You can follow your favorite stars on Instagram, rewatch their shows a dozen times, and read their memoirs, but that doesn't mean you know everything about them. "There are a few things about me that people don't realize," No Good Nick star Melissa Joan Hart tells Bustle over the phone in early April. "I have a mouth like a trucker or sailor." For the record, she doesn't curse once during our conversation, but that tidbit may still surprise fans, who associate the actor with her often squeaky-clean characters rather than her real-life persona.
Those characters have meant a lot to many generations of kids, from Clarissa Darling explaining it all to '90s kids, to Sabrina Spellman dazzling the early '00s generation with her magic, to Mel Burke drawing in laughs years later alongside Joey Lawrence. "The thing I hear the most from fans and strangers is, 'I grew up with you,' and that's a huge compliment because they feel familiar with me," Hart says. "There's something special about that."
It took until a 2009 reality TV competition for Hart to finally be referred to by her actual name. "People used to call me Clarissa or Sabrina a lot in public," she recalls. "Once I did Dancing With The Stars, it changed a lot." The reaction shifted to, "'Oh my god, you're Melissa,' instead of like, 'You're Clarissa,' or 'You're Sabrina!' I still get all of those, but I do get Melissa more often now. People know my name," she says.
With the premiere of new Netflix series No Good Nick, Hart is giving fans a whole new character to get acquainted with. She describes the show as a "combination of This Is Us meets Scandal," and the type of character she's playing this time around is a deviation from her usual girl-next-door persona. Liz Thompson on No Good Nick is little colder; she's career-driven and logistics-focused. "She never gets to be the fun one," Hart says.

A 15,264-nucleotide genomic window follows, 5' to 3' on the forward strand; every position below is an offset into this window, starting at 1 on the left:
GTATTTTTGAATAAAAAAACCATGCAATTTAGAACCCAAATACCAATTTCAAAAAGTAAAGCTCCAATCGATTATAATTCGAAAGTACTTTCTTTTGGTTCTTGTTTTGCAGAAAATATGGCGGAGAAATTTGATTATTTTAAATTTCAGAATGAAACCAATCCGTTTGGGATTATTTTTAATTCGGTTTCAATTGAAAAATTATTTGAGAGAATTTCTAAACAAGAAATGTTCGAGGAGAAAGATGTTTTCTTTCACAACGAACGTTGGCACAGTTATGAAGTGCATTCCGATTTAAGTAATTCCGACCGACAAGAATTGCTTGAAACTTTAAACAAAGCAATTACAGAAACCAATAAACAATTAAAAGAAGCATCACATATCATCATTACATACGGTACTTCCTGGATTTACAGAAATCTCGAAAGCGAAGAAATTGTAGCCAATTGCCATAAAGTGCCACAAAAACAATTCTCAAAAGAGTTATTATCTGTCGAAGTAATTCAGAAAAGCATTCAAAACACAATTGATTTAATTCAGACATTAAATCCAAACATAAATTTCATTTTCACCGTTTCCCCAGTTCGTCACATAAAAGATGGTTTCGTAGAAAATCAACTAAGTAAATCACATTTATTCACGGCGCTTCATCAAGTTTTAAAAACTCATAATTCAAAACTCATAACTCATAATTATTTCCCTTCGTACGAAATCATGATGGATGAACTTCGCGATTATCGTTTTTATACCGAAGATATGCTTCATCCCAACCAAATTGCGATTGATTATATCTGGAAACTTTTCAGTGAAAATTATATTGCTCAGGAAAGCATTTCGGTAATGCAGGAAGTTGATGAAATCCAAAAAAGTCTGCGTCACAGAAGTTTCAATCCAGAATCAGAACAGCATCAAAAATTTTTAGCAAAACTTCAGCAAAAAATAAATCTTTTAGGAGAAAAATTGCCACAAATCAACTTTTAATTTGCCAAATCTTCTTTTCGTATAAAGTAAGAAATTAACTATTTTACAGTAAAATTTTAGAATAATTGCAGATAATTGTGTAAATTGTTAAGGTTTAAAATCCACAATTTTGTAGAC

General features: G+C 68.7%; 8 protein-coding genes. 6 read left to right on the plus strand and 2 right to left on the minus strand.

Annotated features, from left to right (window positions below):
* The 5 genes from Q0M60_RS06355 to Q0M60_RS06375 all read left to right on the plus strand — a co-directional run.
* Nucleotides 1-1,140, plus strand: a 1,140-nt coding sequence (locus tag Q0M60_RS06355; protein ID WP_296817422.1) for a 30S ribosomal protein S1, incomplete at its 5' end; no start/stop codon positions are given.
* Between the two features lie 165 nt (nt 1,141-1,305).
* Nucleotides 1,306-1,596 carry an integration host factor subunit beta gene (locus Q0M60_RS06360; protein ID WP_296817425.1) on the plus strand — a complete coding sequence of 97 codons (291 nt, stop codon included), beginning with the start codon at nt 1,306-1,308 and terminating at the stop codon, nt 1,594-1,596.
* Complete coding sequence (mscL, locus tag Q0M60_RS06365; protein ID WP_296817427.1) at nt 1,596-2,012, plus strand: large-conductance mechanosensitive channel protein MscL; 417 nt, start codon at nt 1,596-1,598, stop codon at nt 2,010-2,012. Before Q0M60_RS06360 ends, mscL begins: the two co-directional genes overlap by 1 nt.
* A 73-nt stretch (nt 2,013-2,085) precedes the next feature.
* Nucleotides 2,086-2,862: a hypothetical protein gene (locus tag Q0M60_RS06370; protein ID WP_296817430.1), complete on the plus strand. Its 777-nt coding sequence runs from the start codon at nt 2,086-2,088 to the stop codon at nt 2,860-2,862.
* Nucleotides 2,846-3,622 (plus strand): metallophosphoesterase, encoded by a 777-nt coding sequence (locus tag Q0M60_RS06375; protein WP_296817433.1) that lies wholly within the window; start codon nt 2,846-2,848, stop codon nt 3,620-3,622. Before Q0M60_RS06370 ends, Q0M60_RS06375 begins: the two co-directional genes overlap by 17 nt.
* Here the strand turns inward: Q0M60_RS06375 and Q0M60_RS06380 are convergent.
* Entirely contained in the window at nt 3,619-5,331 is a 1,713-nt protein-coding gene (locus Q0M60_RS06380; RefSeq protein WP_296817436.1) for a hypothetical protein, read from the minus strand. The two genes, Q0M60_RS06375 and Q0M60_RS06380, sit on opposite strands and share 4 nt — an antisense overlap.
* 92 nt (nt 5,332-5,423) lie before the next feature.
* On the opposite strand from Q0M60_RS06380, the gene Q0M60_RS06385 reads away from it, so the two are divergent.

It's a new type of role for Hart, and that was intentional. "All of these characters are very unique to me, and I've never played a mom before," she says of her role on No Good Nick. Yup, in all her years of being on TV, she's never portrayed a parent. "It's funny because I went from never being pregnant [on-screen] to being a mom of teenagers. I skipped a decade there," she jokes.
Though both Hart and her character are mothers ("It's a natural fit for me, it's where I am right now in life"), that's where the similarities between them end. "We're both very different in our parenting. She is, as she says in the show, 'the brains of the family,' but at home I'm the heart of the family. I'm the one that's always like giving them candy for dinner."
Hart may be Liz's opposite, but there's one past character she connects to most. While she says her Melissa & Joey role is one that's "pretty close to my personality," she clarifies, "They're exaggerated versions of certain things in my life, but I would say that people that loved Clarissa probably get a better sense of who I am." Yes, the spunky girl who spewed out wisdom from her bedroom is most like real-life Hart. Yet just because she relates the most to that role, she says, "All my characters have been like little children to me."
With No Good Nick, Hart is hoping to spark that same connection all over again — with the whole family, too. "On Sundays, Mom can watch Game of Thrones. And then on Mondays, the whole family watches No Good Nick together," she hypothesizes. "It's definitely a family dramedy over a comedy," the actor explains. And since it's on Netflix, she says it's "built for bingeing" and "every [episode] pretty much leaves on a little cliffhanger."
Who knows, maybe in a few months she'll walk down the street and get recognized as "Liz." But really, she's Melissa Joan f*cking Hart — sailor mouth and all — and fans shouldn't forget it.